This question of confidence also probably speaks a little bit to the fact that I think, in our business, the idea of teamwork is probably overrated. Everything can’t be about teamwork, right? I’ll take one fantastic graphic designer and one fantastic brand strategy person over a roomful of mediocre people in those functions. The ideas are better, the execution is better, we can get more done. And a lot of this, I think, is about speed. It’s not always sitting back having everything be buttoned-up and perfect.
Q. Let’s go back to these lacrosse coaches you mentioned. Can you elaborate on how they affected your leadership style at Fuse?
A. My high school coach had a unique style for that age group. He had a very sort of business approach. There were very good players, there were mediocre players and there were players who probably were not very good and that were not going to get a lot of playing time. And he was very sort of matter-of-fact about it. The best players played. The mediocre players maybe got a little bit of time, but it wasn’t out of the goodness of his heart. It was because somebody needed a rest. And the players of lesser ability just simply didn’t play.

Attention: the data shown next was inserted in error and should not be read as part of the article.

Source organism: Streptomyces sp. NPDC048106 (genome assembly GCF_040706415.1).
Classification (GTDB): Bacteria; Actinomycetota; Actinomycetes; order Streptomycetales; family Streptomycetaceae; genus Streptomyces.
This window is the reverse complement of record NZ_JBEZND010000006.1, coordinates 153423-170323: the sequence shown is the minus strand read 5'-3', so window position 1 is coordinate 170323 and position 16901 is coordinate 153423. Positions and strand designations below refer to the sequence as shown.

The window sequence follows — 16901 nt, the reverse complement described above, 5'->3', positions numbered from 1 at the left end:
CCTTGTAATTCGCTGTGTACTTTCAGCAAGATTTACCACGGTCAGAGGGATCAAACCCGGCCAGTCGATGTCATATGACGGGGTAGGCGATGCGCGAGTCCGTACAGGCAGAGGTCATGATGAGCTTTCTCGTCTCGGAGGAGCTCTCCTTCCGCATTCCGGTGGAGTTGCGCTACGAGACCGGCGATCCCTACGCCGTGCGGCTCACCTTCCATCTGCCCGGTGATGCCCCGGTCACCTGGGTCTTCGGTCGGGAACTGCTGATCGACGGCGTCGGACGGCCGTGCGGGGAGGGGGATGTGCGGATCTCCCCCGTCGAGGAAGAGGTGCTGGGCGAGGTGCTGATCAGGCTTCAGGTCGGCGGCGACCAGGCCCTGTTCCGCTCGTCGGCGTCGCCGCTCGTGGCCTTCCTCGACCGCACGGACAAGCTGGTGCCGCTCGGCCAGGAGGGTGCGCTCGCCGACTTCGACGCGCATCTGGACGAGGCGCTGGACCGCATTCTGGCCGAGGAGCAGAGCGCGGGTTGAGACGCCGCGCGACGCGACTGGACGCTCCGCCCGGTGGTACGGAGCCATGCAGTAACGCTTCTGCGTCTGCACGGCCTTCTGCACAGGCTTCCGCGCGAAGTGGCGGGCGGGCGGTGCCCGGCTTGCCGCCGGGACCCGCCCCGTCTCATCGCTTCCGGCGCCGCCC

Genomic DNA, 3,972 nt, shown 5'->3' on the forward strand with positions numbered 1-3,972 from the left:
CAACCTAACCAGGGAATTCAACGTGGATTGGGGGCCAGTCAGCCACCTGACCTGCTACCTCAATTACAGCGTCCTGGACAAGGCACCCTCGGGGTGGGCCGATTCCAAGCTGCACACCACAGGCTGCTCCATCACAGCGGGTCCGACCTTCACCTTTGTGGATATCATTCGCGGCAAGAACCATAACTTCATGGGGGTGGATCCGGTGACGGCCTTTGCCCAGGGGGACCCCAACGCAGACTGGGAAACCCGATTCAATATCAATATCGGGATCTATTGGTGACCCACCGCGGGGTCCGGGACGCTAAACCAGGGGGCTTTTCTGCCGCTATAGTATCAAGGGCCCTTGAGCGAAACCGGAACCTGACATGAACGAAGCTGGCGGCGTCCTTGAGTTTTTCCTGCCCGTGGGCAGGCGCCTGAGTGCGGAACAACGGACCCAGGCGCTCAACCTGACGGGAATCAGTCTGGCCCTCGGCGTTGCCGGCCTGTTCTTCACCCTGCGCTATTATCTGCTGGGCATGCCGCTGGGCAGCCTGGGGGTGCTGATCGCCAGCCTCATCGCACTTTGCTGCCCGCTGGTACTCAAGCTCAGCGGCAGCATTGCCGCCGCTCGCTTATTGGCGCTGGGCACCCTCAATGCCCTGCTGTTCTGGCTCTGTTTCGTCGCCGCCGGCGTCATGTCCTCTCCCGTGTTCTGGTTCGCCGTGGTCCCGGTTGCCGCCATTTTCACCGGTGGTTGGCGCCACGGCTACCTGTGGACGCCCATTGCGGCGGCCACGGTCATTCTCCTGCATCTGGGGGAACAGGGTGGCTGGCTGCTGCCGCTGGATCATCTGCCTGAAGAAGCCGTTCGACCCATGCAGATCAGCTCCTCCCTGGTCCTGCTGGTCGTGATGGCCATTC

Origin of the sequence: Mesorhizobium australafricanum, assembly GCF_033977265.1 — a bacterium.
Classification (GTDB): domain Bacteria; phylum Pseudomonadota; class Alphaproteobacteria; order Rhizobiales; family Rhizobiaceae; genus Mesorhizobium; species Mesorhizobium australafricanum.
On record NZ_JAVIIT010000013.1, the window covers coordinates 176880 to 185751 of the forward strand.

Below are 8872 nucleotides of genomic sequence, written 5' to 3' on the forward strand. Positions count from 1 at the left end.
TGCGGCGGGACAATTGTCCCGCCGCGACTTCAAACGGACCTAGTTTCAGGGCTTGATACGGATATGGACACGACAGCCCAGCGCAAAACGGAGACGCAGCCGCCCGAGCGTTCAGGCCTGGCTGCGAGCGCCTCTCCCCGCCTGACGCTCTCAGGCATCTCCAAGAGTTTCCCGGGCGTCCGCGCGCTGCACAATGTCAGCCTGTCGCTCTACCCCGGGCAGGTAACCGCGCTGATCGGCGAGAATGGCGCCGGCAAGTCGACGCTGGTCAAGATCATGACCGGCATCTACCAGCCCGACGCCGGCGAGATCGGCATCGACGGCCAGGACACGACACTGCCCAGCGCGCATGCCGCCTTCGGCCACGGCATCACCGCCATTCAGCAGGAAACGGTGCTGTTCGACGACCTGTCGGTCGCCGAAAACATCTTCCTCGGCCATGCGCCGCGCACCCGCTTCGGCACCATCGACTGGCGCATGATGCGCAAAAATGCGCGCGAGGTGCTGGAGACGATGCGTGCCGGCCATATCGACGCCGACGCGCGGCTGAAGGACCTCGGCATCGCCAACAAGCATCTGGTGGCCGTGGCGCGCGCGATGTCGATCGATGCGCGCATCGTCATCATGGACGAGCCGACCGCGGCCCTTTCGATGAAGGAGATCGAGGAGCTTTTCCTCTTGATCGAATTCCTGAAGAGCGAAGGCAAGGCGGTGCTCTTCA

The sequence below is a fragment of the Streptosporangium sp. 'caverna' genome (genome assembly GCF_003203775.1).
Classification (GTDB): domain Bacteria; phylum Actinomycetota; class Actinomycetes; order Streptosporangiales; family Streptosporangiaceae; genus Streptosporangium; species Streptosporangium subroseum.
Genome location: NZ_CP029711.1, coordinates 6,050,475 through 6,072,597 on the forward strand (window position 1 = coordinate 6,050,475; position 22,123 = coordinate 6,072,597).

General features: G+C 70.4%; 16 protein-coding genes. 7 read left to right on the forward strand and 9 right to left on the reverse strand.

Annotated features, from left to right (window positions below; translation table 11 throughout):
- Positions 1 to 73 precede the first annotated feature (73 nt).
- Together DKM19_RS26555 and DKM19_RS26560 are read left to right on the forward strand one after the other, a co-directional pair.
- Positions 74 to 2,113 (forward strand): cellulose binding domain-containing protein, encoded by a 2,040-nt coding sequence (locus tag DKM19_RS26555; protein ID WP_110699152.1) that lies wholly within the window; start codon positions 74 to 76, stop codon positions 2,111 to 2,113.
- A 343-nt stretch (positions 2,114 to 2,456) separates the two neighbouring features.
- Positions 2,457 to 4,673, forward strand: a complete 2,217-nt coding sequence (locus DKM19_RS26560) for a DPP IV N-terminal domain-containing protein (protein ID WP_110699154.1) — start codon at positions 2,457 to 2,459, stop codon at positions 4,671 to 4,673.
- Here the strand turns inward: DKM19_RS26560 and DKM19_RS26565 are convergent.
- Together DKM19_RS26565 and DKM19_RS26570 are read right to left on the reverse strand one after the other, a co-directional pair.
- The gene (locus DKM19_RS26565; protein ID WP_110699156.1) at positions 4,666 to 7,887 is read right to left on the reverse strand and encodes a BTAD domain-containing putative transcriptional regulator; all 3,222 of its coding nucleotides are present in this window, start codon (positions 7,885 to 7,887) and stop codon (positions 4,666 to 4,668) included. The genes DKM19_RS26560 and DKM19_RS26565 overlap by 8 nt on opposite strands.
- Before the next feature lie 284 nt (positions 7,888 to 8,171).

It was about rewarding the best players, regardless of how they had sort of achieved that. Just because he saw somebody working really hard in practice, that didn’t mean anything when it came time to play in a game.
And I learned something from that. I think working hard is great. You can log a lot of hours in the office. You can do a lot of extra work. But if the partners at our agency and the directors who run our business groups don’t think that someone’s ready to be put in a position to give a client presentation or be in a new business pitch, they’re not going to be there. And it has nothing, really, to do with what we believe about the person or their effort level. It just has to do with choosing the best people in our office to put in those positions.